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Voter ID law deemed as racially discriminatory could get new life

Texas's strict voter ID law that was struck down last fall by a federal judge could be headed back for a second look.
Voters stand in line to vote at an early voting polling site on Oct. 20, 2014, in San Antonio, Texas.
Voters stand in line to vote at an early voting polling site on Oct. 20, 2014, in San Antonio, Texas.

NEW ORLEANS -- Texas's strict voter ID law was struck down last fall by a federal judge, who ruled that it was racially discriminatory. But now it could be headed back for a second look.

A three-judge federal appeals panel heard Texas's request to reinstate the law Tuesday morning. And the judges strongly suggested in their questioning that they were leaning towards sending the case back to the district court for further review.

Texas said District Court Judge Nelva Gonzales Ramos erred when she found last October that the law unconstitutionally burdens the right to vote, discriminates against minorities, and is a poll tax.

"Not a single plaintiff has shown that they couldn't vote because of this law," said Scott Keller, the Texas solicitor general.

Related: Right to vote at stake in Texas voter ID appeal

Keller also argued that the law "doesn't come close to" being a poll tax, because even though it may require a fee to get a birth certificate in order to then get an ID, the ID itself is free.

And Keller noted that despite the district court finding that Texas intentionally discriminated against minorities, an extensive discovery process had turned up no smoking gun showing overt racial bias among the law's proponents.

But lawyers for the plaintiffs said that kind of smoking gun evidence isn't necessary under the Voting Rights Act -- a claim with which the judges seemed to agree. And they said there's no reason to overturn the district court's finding that the law will significantly burden the right to vote, especially for blacks and Hispanics.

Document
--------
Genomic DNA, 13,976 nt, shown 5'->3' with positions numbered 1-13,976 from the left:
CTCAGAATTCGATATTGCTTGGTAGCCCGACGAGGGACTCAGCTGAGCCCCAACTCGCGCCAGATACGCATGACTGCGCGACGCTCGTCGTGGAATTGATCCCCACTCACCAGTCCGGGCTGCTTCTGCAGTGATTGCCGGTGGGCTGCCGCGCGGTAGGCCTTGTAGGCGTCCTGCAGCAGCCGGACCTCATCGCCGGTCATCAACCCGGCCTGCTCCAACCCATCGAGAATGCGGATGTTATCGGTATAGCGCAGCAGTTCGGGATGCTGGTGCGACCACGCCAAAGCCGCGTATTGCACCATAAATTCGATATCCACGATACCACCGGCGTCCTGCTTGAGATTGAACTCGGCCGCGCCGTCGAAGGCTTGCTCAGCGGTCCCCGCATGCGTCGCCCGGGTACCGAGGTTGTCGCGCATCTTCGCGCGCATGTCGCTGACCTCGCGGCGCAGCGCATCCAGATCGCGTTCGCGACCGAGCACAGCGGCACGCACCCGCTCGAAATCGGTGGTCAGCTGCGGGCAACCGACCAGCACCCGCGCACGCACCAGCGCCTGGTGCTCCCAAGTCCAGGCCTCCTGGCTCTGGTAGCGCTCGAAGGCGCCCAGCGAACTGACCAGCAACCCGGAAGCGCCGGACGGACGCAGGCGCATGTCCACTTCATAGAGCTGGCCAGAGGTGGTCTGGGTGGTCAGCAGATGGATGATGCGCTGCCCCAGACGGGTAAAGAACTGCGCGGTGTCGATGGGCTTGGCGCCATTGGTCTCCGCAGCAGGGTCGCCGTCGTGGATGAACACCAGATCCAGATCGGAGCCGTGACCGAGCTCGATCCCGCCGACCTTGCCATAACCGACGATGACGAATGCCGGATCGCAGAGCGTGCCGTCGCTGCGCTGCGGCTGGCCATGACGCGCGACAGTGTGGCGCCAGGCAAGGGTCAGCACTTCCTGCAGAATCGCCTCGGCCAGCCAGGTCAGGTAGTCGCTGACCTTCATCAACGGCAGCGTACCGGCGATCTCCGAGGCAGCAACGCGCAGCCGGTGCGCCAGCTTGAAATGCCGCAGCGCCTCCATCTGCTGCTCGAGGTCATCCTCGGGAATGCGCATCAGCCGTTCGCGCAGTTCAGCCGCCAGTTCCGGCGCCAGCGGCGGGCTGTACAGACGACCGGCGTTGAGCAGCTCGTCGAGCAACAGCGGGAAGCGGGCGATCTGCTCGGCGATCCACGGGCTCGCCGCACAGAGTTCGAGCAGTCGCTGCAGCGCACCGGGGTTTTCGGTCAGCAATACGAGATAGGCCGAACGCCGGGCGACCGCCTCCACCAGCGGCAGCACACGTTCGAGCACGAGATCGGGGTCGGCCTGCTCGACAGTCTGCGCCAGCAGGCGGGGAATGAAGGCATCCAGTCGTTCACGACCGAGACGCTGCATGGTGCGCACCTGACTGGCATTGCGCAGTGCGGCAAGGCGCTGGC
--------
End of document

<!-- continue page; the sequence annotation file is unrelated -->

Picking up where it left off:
"What Texas has done here is more severe than any other union in the nation," Chad Dunn, a lawyer for the plaintiffs.

Around 600,000 registered Texas voters, disproportionately minorities, lack the ID needed to vote under the law, passed by Republicans in 2011.

Again and again, Judge Catharina Haynes seemed to argue for sending the case back to Judge Gonzales Ramos. She noted that a major statewide election had been held since the district court's ruling last October, which could offer key evidence about the controversial law's real world impact.

"Were people having trouble? Were there in fact problems?" Haynes asked, suggesting that the district court should be asked to incorporate the election as additional evidence.

Erin Flynn, a lawyer for the U.S. Justice Department, which is challenging the law, countered that looking at one election doesn't tell you much. "Turnout is not a good proxy for identifying how burdensome requirements are," Flynn said.

And Dunn said that the record would show the last election was a "disaster" for the plaintiffs and thousands of others. Numerous stories have emerged of would-be voters who were disenfranchised by the law last fall, which was put into effect by a last-minute Supreme Court order.

Related: New study rebuts John Roberts on Voting Rights Act

Haynes, an appointee of President George W. Bush, also at times raised the idea of asking the district merely to find a narrower remedy, rather than striking down the law in full, as it did.

She suggested that voters at least be required to show a registration card. "Why wouldn't that cure the problem?"

"The questions of the judges suggested that they were looking at both whether or not the remedy was more broad than it needed to be, and whether or not additional fact-finding would be helpful," Myrna Perez, a top lawyer for the Brennan Center for Justice, which is helping to bring the challenge, said after the hearing.

The panel's other two judges, Chief Judge Carl Stewart and Judge Nannette Brown, both appointed by Democratic presidents, held their cards closer to their chests. But Stewart at times suggested he too might favor returning the case to the district court.

That result would leave the law, and the fate of hundreds of thousands of potential voters, in limbo, four years after the measure was first passed.